What makes a sneakerhead a sneakerhead?
Is it a collection of Off-White and Yeezy; a love for customized Air Force 1s; or a single pair of beat-up Jordans?
For David Alston and Nicco Adams, the answer is all of the above. The vast range of sneakers — and the people who love them — is why they created their app Kickstroid, which makes sneakers “for everyone,” they told Input in an interview. “Being a sneakerhead doesn’t mean you’re just going after the Travis Scott [shoes],” Alston says. “It's the love of sneakers entirely…. You just have to be part of the culture in a way you feel comfortable.”
For the culture
No matter which (or how many) pairs you own, Kickstroid helps sneakerheads connect with the culture. Within the app, users can read curated news from across the sneaker community, stay updated on upcoming drops, and vote who has the best shoes through sneaker battles. Advertised as the “smartest sneaker app ever,” Kickstroid also utilizes machine learning to identify sneakers by their brand and model, estimate a shoe’s resale value, and build a “For You” preference profile that allows users to discover new sneakers — hyped or not.
“People were lacking insight and approach [to the sneaker community]. They’re Ryan Reynolds, but without the Free Guy glasses.”
Adams explains that he and Alston met while studying at the University of Illinois at Urbana‑Champaign. “We met through a mutual friend and kept seeing each other on campus,” he says, noting that each time they linked they checked out each other’s sneakers. Adams, who claims he’s been a shoe enthusiast since he was around 12, says his knowledge of sneaker culture paired well with Alston’s technical skills and passion for sneakers. Together, they decided to make an app “by the culture, for the culture,” Alston says.
Donald Glover’s 2019 partnership with Adidas was one of the inspirations behind Kickstroid, Alston notes. Both he and Adams are Childish Gambino fans, and witnessing the artist’s fanbase tune into the sneaker world made the duo realize that “so many people are sneakerheads and just don’t know it yet,” Alston says. Referencing the movie Free Guy, in which Ryan Reynolds’ character discovers his life is a video game once he dons a pair of sunglasses, Alston adds: “People were lacking insight and approach [to the sneaker community]. They’re Ryan Reynolds, but without the Free Guy glasses.”
Kickstroid offers a better view to the sneaker community: “We’re calling Kickstroid the ultimate tool for sneakerheads,” says Alston. “It uses AI to come up with price prediction [on the resale market], metrics on the culture, and sneaker battles, which together help people understand and see the sneaker community in a completely new way.” The app helps fellow enthusiasts get accustomed to the culture, bond over kicks, and learn more about what kind of shoes they like. Especially with the pandemic restricting social interactions to social media and other online platforms, there’s a longing for community that hasn’t been satisfied.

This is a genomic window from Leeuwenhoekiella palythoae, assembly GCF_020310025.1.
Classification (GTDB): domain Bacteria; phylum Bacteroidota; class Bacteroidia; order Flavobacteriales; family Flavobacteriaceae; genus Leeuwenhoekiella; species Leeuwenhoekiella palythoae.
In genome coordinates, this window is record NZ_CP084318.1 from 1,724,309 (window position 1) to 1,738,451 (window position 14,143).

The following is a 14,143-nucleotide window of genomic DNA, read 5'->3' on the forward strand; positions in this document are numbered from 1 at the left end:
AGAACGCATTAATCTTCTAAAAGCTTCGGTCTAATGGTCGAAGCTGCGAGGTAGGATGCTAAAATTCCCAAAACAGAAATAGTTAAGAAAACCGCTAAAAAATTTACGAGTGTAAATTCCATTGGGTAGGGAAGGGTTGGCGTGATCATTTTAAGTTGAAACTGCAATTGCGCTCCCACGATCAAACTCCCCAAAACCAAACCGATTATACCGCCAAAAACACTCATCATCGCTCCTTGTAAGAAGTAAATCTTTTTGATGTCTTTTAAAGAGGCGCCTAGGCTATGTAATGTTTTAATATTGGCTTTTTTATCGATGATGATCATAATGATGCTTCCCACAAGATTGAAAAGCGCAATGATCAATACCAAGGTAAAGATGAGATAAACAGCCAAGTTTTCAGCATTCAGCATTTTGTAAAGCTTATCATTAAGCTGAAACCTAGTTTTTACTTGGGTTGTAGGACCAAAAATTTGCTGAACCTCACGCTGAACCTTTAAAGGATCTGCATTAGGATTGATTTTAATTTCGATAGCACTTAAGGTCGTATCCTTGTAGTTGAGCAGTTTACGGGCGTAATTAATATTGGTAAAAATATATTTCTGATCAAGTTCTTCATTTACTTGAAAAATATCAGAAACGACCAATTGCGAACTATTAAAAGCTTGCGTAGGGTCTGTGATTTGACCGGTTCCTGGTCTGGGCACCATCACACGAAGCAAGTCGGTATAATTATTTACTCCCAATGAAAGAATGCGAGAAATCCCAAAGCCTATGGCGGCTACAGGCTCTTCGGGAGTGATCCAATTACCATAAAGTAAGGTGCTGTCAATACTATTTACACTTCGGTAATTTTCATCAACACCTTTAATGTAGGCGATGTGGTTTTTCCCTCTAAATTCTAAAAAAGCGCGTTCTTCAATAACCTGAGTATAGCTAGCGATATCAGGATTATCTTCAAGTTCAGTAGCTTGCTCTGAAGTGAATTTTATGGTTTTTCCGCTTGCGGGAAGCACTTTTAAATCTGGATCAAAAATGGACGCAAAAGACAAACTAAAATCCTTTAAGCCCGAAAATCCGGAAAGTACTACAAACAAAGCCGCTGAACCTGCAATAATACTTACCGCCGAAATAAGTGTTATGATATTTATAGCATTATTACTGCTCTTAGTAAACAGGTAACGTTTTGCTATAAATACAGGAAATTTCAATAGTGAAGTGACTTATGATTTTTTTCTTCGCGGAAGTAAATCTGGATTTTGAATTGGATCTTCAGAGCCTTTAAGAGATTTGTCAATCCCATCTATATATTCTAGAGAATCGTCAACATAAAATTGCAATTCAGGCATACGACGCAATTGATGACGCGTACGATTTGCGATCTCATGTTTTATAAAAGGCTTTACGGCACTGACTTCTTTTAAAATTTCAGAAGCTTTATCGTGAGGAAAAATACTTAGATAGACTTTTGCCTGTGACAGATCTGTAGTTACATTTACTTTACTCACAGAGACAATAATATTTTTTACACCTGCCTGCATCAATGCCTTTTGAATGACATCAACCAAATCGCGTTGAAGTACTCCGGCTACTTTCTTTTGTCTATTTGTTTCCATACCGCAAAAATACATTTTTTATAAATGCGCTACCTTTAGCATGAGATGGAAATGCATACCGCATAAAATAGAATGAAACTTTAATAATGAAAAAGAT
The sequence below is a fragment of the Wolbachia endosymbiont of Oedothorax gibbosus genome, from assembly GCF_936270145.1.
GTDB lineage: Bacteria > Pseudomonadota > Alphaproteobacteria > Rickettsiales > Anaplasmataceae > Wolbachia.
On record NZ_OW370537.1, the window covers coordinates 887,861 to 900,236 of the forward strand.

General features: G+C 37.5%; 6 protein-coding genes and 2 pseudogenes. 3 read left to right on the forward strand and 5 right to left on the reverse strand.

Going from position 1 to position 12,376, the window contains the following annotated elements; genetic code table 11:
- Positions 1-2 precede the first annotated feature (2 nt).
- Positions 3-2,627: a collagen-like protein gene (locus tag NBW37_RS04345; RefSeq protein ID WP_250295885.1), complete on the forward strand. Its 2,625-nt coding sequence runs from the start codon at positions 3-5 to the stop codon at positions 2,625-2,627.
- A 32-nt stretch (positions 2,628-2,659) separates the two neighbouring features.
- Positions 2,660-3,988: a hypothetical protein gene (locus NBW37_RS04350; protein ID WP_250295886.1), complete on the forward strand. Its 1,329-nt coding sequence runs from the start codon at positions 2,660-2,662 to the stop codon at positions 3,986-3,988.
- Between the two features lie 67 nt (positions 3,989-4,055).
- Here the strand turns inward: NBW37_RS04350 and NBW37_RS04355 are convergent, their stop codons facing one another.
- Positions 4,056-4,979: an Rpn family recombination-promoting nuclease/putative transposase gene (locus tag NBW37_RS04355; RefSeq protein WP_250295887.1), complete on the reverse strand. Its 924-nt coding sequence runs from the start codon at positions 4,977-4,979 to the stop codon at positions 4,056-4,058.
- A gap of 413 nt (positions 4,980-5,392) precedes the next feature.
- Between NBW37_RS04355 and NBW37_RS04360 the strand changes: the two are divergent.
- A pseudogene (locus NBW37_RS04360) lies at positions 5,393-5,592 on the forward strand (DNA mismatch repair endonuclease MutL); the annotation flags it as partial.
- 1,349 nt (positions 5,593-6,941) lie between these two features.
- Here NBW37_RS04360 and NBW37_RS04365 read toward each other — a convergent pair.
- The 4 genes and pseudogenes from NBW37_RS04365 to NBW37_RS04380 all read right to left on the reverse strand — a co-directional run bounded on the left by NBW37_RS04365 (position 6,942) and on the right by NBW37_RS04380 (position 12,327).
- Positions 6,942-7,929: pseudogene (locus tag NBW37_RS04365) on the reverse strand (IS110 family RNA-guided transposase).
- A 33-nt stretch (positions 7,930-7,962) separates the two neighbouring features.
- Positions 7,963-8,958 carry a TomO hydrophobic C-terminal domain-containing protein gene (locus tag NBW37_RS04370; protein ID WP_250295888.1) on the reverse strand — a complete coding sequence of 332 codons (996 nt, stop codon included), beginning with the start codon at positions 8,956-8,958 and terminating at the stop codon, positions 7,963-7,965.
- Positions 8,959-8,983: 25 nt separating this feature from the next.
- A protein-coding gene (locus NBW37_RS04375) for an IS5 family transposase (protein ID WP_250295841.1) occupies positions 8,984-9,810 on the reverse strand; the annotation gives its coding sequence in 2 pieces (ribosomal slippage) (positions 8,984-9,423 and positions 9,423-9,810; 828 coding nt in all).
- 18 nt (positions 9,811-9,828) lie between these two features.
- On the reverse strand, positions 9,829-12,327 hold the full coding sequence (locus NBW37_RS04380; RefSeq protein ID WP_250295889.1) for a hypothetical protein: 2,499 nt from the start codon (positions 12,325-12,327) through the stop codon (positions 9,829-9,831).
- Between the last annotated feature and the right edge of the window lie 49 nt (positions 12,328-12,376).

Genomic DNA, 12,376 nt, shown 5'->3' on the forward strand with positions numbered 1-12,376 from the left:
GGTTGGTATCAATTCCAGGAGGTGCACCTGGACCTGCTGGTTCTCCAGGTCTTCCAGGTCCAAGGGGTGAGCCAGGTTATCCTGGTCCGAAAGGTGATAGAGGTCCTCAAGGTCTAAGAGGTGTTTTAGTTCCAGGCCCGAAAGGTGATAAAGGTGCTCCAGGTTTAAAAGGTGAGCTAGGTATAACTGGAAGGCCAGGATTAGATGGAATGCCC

“Right now, being a sneakerhead feels like it’s all about access,” Alston says, citing the hoops consumers have to jump through — and know about in the first place — to score a pair of shoes. With lottery-based draws, bots, delivery issues, and insane prices on the resale market restricting sneaker access, it’s easy for enthusiasts to feel isolated; but “that should never keep someone from feeling like they aren’t a sneakerhead,” Alston maintains. The sneaker community is better off “democratizing” the definition of what a sneakerhead is, he adds, making the space more inclusive and welcoming for all.
“Nicco and I first bonded over Telfar,” Alston recalls, although neither of them owned any of the brand’s products. Rather, the label’s messaging — it’s not for you, it’s for everyone — sparked a conversation between the two. “Sneaker culture is so rooted in Black culture and Black vision,” says Alston, pointing to faces like Kanye West and Virgil Abloh. “Yet a lot of people on the technical side [of the sneaker industry] don’t look like us.”
“It’s important to give back and keep helping others.”
The duo brought the app to Apple’s inaugural Entrepreneur Camp for Black Founders and Developers in early 2021, which they describe as a transformative experience. “Pretty much all of our machine learning stems from Apple,” says Alston. “They took us from fighting with sticks to fighting with Excalibur.”
Apple’s camp connected Alston and Adams with business mentors and experts in tech, both of which “brought [Kickstroid] to the next level,” Adams says. But meeting fellow Black entrepreneurs in the program was “a blessing,” Alston adds. “One of the toughest things about being an entrepreneur in tech is finding a support network of people who look like us,” he says. There’s a level of understanding between the Black entrepreneurs as they delve into a primarily white tech industry.
On Kickstroid, you can check the resale value of shoes, upload your own sneakers to compete in a sneaker battle, and see what kicks are hot at the moment.
With Kickstroid, Alston says he and Adams want to make sure the kindness and generosity that was shown to them doesn’t stop with them. “Part of access is knowledge,” he adds, saying that anything the duo learns is passed around with their community of Black entrepreneurs. “We’ve had opportunities that not many people who look like us get to have,” says Adams. “It’s important to give back and keep helping others.”
Alston and Adams are making both tech and sneaker spaces more accessible, lending knowledge where it’s needed. While they set out with hopes of creating the smartest sneaker app ever, they ended up with a community — which is really what the sneaker space is all about. The culture wouldn’t be what it is today without the people who actually wear and love shoes, and Kickstroid is bringing them together.